It has been about a year since I purchased a new lens and I started to get the itch for something new and shiny - like a macro lens. I'm a little bit of an impulse shopper. Well, I am an impulse shopper. But the difference now is that I'm a maturing impulse shopper which makes a great deal of sense. Hey, if I'm growing wiser with age, it would be great to demonstrate that from time to time, right? I didn't splurge on a Zeiss lens at some $1,800, but I did manage to get into a 90mm Tamron macro, which I'm quite happy with. The reviews are quite good on this lens, and there are only two possible downsides to a purchase I haven't received yet. At last check it left from Hodgkins, IL this morning, so my new buddy is sitting in the back of a UPS truck someplace in the midwest in route to my house. It is my hope that my friend is safe, and moderately comfortable, perhaps eyeing a box of plastic flowers dreaming of the day it'll get to look down the barrel of the real mccoy. I digress. The two potential downsides are somewhat real concerns, one more so than the other, but I'm comfortable, and that is all that matters.
The first possible "real" concern is the brand. I only own one third party lens, and that is the Tamron 24-70 f2.8. She's a real beauty, and I really love using it. Tamron has had an issue with quality control at times and I've read numerous comments from people that say they can't get a good copy of the lens they bought, and therefore hate Tamron. I get it, I'd be that guy too, but I got a great copy so I've had no reason to worry about that critique. Plus, my recollection tells me they've solved that issue. The other issue, which is no issue at all, is that at 90mm, it isn't considered a "pro" lens because many working pros use longer focal length lenses, usually from 100mm and longer. At 90mm I'm just 10mm short of what I think is an imaginary "minimum" length, but there still is 11 some inches of minimum focus distance so I can get light to my subject without trouble, and there are nine diaphragm blades so specular highlights and bokeh should be quite nice. That said, if you're shooting a poisonous spider, more length makes sense, so there is that consideration. But for the price, I'm all in because, well, I hate spiders, snakes, and all things that crawl.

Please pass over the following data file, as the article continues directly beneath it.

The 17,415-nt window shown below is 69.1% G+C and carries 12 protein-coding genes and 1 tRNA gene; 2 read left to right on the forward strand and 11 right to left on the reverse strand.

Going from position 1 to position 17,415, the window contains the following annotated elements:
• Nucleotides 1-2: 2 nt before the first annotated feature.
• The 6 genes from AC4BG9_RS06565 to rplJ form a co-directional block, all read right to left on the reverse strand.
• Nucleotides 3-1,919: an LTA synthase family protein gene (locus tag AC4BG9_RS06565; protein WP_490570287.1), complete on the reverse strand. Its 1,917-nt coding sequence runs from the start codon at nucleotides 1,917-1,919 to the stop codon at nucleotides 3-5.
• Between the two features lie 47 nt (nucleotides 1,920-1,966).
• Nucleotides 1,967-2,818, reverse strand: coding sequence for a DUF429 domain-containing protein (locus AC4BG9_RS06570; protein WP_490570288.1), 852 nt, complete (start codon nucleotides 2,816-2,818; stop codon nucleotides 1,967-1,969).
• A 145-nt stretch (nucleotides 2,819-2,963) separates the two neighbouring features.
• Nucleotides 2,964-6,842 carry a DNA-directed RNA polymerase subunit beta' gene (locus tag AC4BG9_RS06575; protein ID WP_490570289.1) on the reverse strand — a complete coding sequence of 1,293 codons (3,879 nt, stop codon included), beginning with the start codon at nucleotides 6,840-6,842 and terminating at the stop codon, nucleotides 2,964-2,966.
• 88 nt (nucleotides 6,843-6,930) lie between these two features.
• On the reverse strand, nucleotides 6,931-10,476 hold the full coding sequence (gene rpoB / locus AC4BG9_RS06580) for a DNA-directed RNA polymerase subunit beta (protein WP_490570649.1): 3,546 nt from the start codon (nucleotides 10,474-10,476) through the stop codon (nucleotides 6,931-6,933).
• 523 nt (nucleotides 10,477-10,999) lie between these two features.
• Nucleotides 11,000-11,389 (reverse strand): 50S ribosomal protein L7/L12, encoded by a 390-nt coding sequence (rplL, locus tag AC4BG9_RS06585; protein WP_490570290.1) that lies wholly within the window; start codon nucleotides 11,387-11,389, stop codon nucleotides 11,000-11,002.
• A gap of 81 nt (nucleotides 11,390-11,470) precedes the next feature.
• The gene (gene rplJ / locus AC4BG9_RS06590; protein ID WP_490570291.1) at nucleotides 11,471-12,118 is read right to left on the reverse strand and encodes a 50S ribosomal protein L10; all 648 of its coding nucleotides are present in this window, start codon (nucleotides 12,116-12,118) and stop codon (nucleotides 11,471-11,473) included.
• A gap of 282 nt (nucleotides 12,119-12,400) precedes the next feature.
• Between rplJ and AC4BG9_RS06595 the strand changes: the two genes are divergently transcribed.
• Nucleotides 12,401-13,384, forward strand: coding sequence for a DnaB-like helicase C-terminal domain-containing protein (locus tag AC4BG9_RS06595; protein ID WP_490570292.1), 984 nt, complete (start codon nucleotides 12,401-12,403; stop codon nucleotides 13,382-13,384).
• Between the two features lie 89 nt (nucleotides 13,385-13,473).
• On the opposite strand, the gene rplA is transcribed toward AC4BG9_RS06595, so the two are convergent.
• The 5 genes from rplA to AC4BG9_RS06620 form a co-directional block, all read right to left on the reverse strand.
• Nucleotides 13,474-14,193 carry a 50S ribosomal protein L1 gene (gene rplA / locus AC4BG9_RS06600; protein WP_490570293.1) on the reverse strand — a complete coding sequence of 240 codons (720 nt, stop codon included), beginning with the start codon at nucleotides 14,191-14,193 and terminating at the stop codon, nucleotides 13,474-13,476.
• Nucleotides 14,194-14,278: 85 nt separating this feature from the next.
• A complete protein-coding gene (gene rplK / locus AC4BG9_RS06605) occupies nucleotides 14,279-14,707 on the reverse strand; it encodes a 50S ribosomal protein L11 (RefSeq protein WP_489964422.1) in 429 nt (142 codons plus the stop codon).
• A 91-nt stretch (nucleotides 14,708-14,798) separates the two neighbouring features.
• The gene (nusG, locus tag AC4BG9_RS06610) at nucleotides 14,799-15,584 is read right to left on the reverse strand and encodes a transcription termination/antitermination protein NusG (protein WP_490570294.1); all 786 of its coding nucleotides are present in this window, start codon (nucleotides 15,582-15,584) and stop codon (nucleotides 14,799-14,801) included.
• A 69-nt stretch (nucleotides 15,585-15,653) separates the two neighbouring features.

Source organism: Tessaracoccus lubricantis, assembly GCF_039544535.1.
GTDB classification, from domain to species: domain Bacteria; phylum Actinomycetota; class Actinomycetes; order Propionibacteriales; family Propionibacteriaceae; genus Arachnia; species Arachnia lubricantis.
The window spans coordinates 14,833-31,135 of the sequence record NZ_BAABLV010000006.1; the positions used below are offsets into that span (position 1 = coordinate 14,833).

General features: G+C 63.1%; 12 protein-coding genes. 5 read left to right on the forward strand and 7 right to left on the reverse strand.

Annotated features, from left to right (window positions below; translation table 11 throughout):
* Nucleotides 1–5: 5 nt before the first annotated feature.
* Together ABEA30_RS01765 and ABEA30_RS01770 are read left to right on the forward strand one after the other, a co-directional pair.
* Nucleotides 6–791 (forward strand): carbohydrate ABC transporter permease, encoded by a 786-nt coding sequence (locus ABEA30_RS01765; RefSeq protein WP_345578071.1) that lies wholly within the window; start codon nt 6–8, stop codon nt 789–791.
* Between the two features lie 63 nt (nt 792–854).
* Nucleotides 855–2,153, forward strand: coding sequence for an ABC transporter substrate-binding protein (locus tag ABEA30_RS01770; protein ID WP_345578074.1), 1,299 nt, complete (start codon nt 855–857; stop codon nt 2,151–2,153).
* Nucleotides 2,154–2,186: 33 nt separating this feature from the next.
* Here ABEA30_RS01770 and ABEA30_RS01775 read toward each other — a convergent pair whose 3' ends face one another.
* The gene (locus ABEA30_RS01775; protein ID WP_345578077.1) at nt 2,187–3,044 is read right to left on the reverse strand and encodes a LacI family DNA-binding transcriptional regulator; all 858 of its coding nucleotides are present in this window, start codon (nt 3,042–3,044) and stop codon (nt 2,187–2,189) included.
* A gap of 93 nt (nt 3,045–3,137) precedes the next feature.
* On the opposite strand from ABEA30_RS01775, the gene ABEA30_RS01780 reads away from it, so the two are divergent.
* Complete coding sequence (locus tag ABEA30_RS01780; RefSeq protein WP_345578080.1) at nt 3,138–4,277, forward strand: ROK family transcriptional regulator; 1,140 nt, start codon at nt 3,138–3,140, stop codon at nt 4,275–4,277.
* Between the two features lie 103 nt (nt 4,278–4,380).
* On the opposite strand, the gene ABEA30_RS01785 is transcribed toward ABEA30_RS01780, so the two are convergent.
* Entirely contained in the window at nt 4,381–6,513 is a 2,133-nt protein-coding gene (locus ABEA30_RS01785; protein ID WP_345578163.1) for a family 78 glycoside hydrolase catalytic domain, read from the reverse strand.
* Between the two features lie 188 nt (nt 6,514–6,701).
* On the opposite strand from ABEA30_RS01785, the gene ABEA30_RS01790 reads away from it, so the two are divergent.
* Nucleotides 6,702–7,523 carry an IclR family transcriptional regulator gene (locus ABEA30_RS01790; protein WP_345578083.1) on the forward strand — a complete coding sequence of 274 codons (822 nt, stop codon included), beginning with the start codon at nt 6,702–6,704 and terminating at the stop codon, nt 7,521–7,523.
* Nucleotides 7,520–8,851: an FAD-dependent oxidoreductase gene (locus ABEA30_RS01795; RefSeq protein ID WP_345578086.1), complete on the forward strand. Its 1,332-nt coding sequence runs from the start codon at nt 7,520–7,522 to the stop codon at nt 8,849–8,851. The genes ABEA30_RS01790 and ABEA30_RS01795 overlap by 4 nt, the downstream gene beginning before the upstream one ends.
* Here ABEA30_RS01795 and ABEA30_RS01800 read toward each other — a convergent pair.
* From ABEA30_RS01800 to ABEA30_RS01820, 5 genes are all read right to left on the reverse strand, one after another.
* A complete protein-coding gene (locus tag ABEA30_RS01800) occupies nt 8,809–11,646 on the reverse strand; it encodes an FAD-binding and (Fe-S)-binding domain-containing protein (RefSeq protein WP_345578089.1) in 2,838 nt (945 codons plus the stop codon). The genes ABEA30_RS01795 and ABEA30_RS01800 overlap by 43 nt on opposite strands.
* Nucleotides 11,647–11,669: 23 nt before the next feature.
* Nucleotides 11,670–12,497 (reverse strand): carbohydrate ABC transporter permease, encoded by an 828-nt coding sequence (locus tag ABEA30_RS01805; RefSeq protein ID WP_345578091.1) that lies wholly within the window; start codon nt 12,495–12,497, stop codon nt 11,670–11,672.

Let me back up for a moment, last fall I did some commercial work for a restaurant using a rented macro lens which turned out to be a week-long love affair with macro that I haven't been able to shake. I've included an image from that shoot here, which I wanted to be quite aggressive as the subject was a set of blades used for grinding meat. Having true 1:1 representation of the subject matter really made these shots worth while and the images I created using a longer focal length, not macro, fell short of my expectations. They lacked that "ahhh" factor I think only macro can provide.
Having an aperture range from f32-f2.8, I'll get all the depth, or lack of it, that I want. I chose not to get the vibration compensation (VC) that Tamron offers because I only shoot off a tripod anyway so VC doesn't offer me any advantage. The sample images I've seen look great and being a prime lens I get the added benefit of additional sharpness, particularly along the edge of the frame. That said, using Lightroom in post would solve any minor issues that might arise anyway. I just don't see the downside. So, I'm pretty geeked about my new lens, and I hope that my Wednesday, the arrival date, will be full of shooting tiny little things in a big way. Until next time.